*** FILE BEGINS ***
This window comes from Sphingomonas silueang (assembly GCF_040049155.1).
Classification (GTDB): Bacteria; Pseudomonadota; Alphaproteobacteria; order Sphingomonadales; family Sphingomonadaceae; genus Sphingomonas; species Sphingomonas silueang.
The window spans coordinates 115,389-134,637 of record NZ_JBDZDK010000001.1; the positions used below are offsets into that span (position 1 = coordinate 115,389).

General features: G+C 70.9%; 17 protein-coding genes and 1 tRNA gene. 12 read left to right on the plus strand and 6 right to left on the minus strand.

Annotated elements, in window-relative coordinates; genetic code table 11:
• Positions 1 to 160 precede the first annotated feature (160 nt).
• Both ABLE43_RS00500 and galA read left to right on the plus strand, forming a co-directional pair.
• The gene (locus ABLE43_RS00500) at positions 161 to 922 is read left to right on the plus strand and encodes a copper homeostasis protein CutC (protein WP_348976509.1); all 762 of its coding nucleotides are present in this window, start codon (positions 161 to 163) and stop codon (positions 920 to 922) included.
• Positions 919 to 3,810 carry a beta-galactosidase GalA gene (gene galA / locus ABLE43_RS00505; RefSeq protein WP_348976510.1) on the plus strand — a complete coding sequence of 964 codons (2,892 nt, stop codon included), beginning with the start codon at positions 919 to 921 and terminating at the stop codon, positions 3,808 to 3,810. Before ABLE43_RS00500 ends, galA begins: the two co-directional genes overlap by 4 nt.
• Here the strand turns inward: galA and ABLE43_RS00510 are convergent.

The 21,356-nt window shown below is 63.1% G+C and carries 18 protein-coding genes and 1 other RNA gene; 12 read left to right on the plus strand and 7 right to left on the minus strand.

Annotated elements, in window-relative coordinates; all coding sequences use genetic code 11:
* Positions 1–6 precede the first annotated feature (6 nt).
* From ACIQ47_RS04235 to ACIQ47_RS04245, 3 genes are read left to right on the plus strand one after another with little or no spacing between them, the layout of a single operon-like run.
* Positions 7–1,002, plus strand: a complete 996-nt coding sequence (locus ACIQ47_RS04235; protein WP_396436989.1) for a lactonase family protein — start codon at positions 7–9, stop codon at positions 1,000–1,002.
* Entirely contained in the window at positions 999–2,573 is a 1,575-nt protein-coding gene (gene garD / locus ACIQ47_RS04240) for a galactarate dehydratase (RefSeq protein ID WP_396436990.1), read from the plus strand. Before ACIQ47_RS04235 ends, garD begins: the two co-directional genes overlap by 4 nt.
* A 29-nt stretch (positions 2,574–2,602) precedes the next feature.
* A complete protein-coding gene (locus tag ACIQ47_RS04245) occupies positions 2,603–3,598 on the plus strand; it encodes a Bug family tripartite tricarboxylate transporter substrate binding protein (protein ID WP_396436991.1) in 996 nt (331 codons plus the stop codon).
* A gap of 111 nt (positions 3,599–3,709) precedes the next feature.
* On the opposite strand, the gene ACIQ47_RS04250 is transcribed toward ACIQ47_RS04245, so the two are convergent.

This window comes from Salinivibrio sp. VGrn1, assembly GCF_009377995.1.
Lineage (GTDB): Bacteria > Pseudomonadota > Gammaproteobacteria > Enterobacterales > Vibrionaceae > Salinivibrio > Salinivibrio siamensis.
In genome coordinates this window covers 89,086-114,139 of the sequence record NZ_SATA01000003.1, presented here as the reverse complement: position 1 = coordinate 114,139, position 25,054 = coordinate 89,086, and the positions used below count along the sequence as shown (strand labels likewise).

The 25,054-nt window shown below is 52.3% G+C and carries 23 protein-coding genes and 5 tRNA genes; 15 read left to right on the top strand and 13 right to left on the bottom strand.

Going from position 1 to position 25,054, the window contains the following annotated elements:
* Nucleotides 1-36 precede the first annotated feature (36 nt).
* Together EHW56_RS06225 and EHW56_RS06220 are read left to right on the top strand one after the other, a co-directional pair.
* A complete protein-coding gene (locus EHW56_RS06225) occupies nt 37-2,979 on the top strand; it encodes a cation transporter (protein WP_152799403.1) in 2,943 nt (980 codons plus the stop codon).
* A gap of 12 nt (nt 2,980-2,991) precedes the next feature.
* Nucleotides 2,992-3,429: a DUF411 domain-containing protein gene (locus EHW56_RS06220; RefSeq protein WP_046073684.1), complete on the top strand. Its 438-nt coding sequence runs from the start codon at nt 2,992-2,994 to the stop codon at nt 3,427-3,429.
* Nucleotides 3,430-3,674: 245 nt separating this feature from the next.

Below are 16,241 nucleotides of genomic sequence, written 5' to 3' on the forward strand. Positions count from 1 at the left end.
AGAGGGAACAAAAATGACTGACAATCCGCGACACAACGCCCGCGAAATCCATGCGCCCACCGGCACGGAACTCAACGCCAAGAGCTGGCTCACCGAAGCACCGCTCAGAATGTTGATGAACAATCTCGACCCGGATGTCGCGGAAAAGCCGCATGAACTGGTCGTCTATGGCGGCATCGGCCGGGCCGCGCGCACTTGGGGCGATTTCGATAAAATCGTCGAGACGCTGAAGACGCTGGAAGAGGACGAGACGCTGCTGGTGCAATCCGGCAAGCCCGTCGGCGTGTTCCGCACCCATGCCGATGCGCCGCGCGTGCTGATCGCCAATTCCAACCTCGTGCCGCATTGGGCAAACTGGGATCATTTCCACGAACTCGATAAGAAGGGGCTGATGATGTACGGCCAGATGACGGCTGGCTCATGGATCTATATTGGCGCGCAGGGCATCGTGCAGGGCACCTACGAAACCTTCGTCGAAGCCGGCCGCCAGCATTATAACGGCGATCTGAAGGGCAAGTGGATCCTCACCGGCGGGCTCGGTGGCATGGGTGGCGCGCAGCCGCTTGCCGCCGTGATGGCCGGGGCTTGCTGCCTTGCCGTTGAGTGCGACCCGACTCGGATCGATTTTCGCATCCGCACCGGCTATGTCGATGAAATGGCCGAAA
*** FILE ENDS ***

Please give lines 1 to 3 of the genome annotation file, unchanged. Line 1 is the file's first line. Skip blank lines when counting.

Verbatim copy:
This window comes from Sphingomonas silueang (assembly GCF_040049155.1).
Classification (GTDB): Bacteria; Pseudomonadota; Alphaproteobacteria; order Sphingomonadales; family Sphingomonadaceae; genus Sphingomonas; species Sphingomonas silueang.
The window spans coordinates 115,389-134,637 of record NZ_JBDZDK010000001.1; the positions used below are offsets into that span (position 1 = coordinate 115,389).